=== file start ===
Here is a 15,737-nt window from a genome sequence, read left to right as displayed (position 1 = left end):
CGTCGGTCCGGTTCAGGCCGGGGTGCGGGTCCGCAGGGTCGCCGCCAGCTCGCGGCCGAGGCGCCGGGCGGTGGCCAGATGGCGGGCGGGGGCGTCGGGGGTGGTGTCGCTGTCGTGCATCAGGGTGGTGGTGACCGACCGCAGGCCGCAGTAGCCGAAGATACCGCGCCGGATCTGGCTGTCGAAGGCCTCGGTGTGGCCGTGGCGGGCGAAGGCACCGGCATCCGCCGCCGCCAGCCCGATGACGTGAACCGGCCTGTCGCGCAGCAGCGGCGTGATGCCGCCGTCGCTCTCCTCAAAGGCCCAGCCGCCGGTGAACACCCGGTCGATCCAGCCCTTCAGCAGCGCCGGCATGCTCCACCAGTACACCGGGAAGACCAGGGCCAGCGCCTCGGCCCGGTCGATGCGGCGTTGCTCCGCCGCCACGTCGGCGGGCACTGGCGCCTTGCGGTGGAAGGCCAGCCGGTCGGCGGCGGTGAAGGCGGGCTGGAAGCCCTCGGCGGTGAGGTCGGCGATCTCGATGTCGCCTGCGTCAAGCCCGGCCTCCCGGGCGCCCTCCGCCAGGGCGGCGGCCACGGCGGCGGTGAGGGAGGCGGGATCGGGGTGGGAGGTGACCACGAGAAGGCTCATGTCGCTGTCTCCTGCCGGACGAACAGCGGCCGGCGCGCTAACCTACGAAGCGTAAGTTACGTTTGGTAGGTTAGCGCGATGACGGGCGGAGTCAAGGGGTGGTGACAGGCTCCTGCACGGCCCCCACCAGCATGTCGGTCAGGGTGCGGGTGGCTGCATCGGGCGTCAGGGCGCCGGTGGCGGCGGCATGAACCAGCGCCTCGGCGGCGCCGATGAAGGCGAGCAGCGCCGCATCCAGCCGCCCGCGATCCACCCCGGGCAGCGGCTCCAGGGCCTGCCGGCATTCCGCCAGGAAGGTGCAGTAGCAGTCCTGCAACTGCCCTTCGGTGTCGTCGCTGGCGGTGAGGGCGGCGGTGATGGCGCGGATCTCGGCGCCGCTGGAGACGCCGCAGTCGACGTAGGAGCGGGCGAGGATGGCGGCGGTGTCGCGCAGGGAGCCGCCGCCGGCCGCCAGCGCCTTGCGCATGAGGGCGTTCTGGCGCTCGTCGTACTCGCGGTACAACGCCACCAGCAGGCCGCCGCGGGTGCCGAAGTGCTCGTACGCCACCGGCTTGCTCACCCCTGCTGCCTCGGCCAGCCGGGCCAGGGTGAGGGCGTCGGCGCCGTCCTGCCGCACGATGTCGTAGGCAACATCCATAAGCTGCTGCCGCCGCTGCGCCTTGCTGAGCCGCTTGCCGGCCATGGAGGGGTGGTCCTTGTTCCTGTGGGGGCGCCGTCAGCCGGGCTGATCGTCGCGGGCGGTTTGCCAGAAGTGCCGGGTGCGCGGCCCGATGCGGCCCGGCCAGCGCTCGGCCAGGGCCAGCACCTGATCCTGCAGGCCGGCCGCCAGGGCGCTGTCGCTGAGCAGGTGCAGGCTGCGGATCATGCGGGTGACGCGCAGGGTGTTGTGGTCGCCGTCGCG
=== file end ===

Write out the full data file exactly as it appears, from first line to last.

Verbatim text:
Here is a 15,737-nt window from a genome sequence, read left to right as displayed (position 1 = left end):
CGTCGGTCCGGTTCAGGCCGGGGTGCGGGTCCGCAGGGTCGCCGCCAGCTCGCGGCCGAGGCGCCGGGCGGTGGCCAGATGGCGGGCGGGGGCGTCGGGGGTGGTGTCGCTGTCGTGCATCAGGGTGGTGGTGACCGACCGCAGGCCGCAGTAGCCGAAGATACCGCGCCGGATCTGGCTGTCGAAGGCCTCGGTGTGGCCGTGGCGGGCGAAGGCACCGGCATCCGCCGCCGCCAGCCCGATGACGTGAACCGGCCTGTCGCGCAGCAGCGGCGTGATGCCGCCGTCGCTCTCCTCAAAGGCCCAGCCGCCGGTGAACACCCGGTCGATCCAGCCCTTCAGCAGCGCCGGCATGCTCCACCAGTACACCGGGAAGACCAGGGCCAGCGCCTCGGCCCGGTCGATGCGGCGTTGCTCCGCCGCCACGTCGGCGGGCACTGGCGCCTTGCGGTGGAAGGCCAGCCGGTCGGCGGCGGTGAAGGCGGGCTGGAAGCCCTCGGCGGTGAGGTCGGCGATCTCGATGTCGCCTGCGTCAAGCCCGGCCTCCCGGGCGCCCTCCGCCAGGGCGGCGGCCACGGCGGCGGTGAGGGAGGCGGGATCGGGGTGGGAGGTGACCACGAGAAGGCTCATGTCGCTGTCTCCTGCCGGACGAACAGCGGCCGGCGCGCTAACCTACGAAGCGTAAGTTACGTTTGGTAGGTTAGCGCGATGACGGGCGGAGTCAAGGGGTGGTGACAGGCTCCTGCACGGCCCCCACCAGCATGTCGGTCAGGGTGCGGGTGGCTGCATCGGGCGTCAGGGCGCCGGTGGCGGCGGCATGAACCAGCGCCTCGGCGGCGCCGATGAAGGCGAGCAGCGCCGCATCCAGCCGCCCGCGATCCACCCCGGGCAGCGGCTCCAGGGCCTGCCGGCATTCCGCCAGGAAGGTGCAGTAGCAGTCCTGCAACTGCCCTTCGGTGTCGTCGCTGGCGGTGAGGGCGGCGGTGATGGCGCGGATCTCGGCGCCGCTGGAGACGCCGCAGTCGACGTAGGAGCGGGCGAGGATGGCGGCGGTGTCGCGCAGGGAGCCGCCGCCGGCCGCCAGCGCCTTGCGCATGAGGGCGTTCTGGCGCTCGTCGTACTCGCGGTACAACGCCACCAGCAGGCCGCCGCGGGTGCCGAAGTGCTCGTACGCCACCGGCTTGCTCACCCCTGCTGCCTCGGCCAGCCGGGCCAGGGTGAGGGCGTCGGCGCCGTCCTGCCGCACGATGTCGTAGGCAACATCCATAAGCTGCTGCCGCCGCTGCGCCTTGCTGAGCCGCTTGCCGGCCATGGAGGGGTGGTCCTTGTTCCTGTGGGGGCGCCGTCAGCCGGGCTGATCGTCGCGGGCGGTTTGCCAGAAGTGCCGGGTGCGCGGCCCGATGCGGCCCGGCCAGCGCTCGGCCAGGGCCAGCACCTGATCCTGCAGGCCGGCCGCCAGGGCGCTGTCGCTGAGCAGGTGCAGGCTGCGGATCATGCGGGTGACGCGCAGGGTGTTGTGGTCGCCGTCGCG